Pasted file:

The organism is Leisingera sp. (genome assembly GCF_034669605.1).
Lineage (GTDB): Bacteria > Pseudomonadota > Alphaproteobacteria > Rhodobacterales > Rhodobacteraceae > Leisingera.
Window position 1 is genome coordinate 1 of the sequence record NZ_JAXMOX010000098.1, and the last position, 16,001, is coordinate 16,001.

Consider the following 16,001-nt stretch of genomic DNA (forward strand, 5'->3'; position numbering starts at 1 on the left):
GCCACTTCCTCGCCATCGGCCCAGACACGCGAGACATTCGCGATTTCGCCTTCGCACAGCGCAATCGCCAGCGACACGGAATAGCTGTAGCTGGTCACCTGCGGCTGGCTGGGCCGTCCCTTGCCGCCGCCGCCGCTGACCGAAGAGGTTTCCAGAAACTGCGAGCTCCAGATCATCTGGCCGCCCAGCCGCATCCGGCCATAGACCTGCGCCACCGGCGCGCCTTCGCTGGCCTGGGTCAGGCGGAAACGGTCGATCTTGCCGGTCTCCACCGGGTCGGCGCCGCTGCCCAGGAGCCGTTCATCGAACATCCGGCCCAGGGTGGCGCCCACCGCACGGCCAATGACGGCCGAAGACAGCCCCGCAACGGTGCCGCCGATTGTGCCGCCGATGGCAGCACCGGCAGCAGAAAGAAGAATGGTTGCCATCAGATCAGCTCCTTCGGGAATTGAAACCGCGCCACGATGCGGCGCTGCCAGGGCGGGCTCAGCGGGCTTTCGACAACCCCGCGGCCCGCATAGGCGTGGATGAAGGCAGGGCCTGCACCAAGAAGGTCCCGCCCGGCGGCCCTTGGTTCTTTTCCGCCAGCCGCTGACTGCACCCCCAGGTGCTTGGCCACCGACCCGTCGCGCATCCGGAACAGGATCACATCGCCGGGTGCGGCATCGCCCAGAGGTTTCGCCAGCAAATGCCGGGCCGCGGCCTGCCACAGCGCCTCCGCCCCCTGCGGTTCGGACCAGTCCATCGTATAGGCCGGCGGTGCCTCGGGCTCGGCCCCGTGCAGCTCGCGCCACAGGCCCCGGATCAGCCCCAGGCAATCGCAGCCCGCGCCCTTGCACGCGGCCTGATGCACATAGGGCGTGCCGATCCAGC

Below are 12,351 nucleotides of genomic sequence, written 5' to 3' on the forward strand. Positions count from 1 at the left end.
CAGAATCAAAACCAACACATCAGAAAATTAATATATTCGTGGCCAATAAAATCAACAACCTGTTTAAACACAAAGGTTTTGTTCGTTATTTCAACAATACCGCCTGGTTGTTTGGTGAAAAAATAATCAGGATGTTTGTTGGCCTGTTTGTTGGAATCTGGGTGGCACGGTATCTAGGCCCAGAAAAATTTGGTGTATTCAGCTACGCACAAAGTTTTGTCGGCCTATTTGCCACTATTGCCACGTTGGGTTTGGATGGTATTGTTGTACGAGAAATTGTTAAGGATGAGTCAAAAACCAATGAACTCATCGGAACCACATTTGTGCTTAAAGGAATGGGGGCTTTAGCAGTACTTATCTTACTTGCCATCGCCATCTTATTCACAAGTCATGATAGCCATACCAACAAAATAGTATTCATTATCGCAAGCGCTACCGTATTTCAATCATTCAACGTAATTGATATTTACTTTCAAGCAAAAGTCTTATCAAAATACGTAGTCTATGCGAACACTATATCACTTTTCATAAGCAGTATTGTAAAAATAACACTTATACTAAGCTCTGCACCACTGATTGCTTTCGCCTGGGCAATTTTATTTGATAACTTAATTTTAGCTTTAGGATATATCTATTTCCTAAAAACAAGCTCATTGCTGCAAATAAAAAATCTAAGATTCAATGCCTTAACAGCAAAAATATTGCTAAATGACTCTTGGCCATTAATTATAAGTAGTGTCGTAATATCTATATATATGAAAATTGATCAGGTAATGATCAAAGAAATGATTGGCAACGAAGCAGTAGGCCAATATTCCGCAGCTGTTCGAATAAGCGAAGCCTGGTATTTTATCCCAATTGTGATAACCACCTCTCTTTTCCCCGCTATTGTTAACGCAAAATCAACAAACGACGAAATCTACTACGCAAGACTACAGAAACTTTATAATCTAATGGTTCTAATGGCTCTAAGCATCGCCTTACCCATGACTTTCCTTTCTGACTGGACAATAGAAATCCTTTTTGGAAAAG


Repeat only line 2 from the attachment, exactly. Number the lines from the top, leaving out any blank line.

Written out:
Lineage (GTDB): Bacteria > Pseudomonadota > Alphaproteobacteria > Rhodobacterales > Rhodobacteraceae > Leisingera.